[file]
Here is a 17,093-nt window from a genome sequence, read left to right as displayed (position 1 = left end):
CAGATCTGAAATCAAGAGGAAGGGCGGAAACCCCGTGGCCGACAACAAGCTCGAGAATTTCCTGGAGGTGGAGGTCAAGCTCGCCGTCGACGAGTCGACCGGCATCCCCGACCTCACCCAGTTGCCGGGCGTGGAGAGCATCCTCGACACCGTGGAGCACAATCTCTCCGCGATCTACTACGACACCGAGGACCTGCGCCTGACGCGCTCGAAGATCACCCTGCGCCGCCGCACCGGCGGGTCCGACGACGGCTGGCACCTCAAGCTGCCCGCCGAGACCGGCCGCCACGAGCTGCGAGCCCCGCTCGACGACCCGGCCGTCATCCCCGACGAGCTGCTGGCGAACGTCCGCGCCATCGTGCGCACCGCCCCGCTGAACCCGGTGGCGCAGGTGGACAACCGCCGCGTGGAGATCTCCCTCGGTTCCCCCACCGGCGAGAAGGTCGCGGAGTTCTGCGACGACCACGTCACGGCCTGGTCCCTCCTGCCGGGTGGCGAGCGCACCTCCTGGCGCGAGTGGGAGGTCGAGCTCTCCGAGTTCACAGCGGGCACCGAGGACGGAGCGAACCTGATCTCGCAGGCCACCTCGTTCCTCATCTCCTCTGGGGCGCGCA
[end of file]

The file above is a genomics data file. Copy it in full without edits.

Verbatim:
Here is a 17,093-nt window from a genome sequence, read left to right as displayed (position 1 = left end):
CAGATCTGAAATCAAGAGGAAGGGCGGAAACCCCGTGGCCGACAACAAGCTCGAGAATTTCCTGGAGGTGGAGGTCAAGCTCGCCGTCGACGAGTCGACCGGCATCCCCGACCTCACCCAGTTGCCGGGCGTGGAGAGCATCCTCGACACCGTGGAGCACAATCTCTCCGCGATCTACTACGACACCGAGGACCTGCGCCTGACGCGCTCGAAGATCACCCTGCGCCGCCGCACCGGCGGGTCCGACGACGGCTGGCACCTCAAGCTGCCCGCCGAGACCGGCCGCCACGAGCTGCGAGCCCCGCTCGACGACCCGGCCGTCATCCCCGACGAGCTGCTGGCGAACGTCCGCGCCATCGTGCGCACCGCCCCGCTGAACCCGGTGGCGCAGGTGGACAACCGCCGCGTGGAGATCTCCCTCGGTTCCCCCACCGGCGAGAAGGTCGCGGAGTTCTGCGACGACCACGTCACGGCCTGGTCCCTCCTGCCGGGTGGCGAGCGCACCTCCTGGCGCGAGTGGGAGGTCGAGCTCTCCGAGTTCACAGCGGGCACCGAGGACGGAGCGAACCTGATCTCGCAGGCCACCTCGTTCCTCATCTCCTCTGGGGCGCGCA